History of Sport at St Edmund’s

2013_Sport History_1900's Cricket

1900’s Cricket Team

As befits a school that was situated on the Nursery End of Lord’s Cricket Ground for 43 years, cricket was the only sport which flourished at St Edmund’s, or the Clergy Orphan School as it then was, in the 19th century.  Not that any sport was played competitively at St John’s Wood, but the school’s arrival at Canterbury in 1855 coincided with the retirement of Fuller Pilch from Kent and it was largely through his coaching that the game prospered, although it was not until 1890 that the present cricket pitch was made suitable for matches, which prior to then were played on the St Lawrence or Beverley Club grounds.

No match was lost to King’s School until 1874, and in 1881 William (W.N.) Roe scored 415 not out in a long vacation college game at Cambridge, the highest score ever recorded at that time.  Roe played for Cambridge University and Somerset, and a number of others played county cricket, including Edward (E.C.) Wright, who also coached successfully at the school before following Headmaster Upcott to Christ’s Hospital in 1902.   The school’s own version of Rugby football was followed by Association, with little success, and  two or three individuals gained Athletics ‘Blues’ at Cambridge.  In 1900, under Wright’s coaching, the school beat King’s at Fives, Athletics and Cricket (twice).

2013_Sport History_1931 Hockey

1931 Hockey Team

In the 20th century, thanks to outstanding coaching from a few individual masters, things improved, although outstanding results were always difficult to achieve because of the small number of boys (before the second half of the century there were never more than 100-120 boys in the school).  In 1927 Stuart (H.S.) Townend won, almost single-handed, the Public Schools Athletics Challenge Cup for the school at Stamford Bridge. An international athlete, he was a double ‘Blue’ at Oxford, for athletics and hockey, and several other Old Boys gained ‘Blues’ for football and hockey in the 1930s.  1931-32 was a remarkable year when no matches against other schools were lost in football, hockey or cricket. And at the end of the decade another exceptional sportsman, Greville Baylis, brought much success in football and cricket. Sadly, after a year at Cambridge, the war brought an end to what might well have been a distinguished sporting career.

In the post-war years hockey was a most successful sport for St Edmund’s.  Robin Hawkins’ XI of 1955 contained three future English internationals, Ian Taylor, Ivan Clark and Mike Fripp.  Taylor, a hockey and athletics ‘Blue’ at Oxford, played hockey for Great Britain in the 1960 Rome Olympics and was the second fastest sprinter in the country in 1959. He could probably have gained a ‘Blue’ at almost any sport.  Robin Jackman became the school’s first Test cricketer in 1981 and played 4 Test Matches and 15 ODIs for England altogether.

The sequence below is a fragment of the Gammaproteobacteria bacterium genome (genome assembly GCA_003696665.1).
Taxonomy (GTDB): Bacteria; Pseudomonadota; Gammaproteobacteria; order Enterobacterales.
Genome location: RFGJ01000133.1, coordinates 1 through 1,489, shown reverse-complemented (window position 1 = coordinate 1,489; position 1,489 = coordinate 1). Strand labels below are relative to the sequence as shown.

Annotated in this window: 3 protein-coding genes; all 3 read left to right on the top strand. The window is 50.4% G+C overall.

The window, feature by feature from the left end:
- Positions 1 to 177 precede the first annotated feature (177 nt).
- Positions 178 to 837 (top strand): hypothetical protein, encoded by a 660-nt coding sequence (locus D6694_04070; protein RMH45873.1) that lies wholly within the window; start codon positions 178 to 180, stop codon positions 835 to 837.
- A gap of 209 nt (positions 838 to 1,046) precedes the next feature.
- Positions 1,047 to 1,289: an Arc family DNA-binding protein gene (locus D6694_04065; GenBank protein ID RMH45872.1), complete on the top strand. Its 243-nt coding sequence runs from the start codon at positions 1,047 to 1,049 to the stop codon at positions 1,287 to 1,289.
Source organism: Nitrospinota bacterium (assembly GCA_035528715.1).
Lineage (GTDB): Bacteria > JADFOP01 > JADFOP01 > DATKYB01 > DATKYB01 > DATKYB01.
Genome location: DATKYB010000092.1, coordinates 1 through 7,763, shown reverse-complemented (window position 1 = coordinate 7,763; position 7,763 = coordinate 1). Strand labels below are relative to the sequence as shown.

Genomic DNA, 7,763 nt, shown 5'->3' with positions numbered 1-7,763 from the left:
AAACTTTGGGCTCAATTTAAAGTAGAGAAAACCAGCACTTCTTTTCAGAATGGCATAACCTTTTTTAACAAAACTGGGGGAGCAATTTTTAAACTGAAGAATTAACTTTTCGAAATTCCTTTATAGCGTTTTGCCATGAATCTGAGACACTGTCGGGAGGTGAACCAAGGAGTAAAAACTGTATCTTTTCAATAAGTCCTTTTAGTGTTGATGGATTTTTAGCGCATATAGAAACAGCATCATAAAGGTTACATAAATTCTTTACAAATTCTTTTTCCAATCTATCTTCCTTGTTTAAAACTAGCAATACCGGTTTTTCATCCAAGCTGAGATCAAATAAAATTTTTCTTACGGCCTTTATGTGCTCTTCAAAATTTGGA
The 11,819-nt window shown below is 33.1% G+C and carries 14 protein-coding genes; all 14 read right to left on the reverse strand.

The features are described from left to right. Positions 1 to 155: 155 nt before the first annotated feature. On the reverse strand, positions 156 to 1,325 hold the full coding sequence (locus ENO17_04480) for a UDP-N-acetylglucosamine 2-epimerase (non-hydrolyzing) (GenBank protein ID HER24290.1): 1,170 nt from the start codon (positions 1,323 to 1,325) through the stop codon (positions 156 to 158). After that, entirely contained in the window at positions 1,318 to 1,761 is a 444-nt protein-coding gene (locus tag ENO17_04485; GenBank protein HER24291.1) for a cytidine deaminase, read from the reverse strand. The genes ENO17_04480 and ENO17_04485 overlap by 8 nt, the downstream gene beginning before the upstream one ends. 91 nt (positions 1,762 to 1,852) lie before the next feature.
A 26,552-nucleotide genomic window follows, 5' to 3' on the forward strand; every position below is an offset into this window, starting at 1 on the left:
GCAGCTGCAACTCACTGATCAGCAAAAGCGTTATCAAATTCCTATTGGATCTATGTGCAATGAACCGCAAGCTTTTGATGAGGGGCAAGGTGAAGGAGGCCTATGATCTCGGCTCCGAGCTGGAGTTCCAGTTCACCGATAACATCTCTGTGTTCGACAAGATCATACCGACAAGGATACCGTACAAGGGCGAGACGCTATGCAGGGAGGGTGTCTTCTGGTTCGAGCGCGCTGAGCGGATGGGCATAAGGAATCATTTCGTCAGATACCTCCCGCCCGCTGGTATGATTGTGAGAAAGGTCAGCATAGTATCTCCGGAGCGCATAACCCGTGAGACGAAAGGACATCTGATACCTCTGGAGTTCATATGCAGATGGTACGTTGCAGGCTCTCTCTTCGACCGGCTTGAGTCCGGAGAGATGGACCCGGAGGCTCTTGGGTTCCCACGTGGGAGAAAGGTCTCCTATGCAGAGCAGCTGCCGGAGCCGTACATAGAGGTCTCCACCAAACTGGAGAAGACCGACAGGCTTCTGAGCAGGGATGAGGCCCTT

2013_Sports History_1974 Tennis

1974 Tennis Team

Tennis became a school sport in the 1960s and between 1971 and 1977 sixty-eight out of seventy-six school matches were won, with the team being unbeaten in four years.  Michael (M.C.) Dawe became a county player and has been ranked top or in the top ten in the country in age groups over the years. In 1983 Julian Ironside gained his second Soccer ‘Blue’ when he captained Cambridge in the Centenary match against Oxford.

In the last 20 years there have been unbeaten Girls’ teams in tennis, hockey and netball, our footballers have reached the final of the ISFA 6-a-side Cup and the last 16 of the Public Schools Cup, the semi-final of the Frank Mason Cup in hockey (and won the Plate Event), and three years running been in the final of the Lemon Cup (Kent Schools Under 19 Cricket), winning it on one occasion.  Two players, Dom Chambers, a prolific scorer at school, and Ben Kemp have been on the Kent County Cricket staff.

2013_Sport History_1998 U14 Netball

1998 U14 Netball Team

St Edmund’s has much to be proud of in its sporting history and over the years there can have been few, if any, more successful schools of a comparable size in the country.

Jock Asbury-Bailey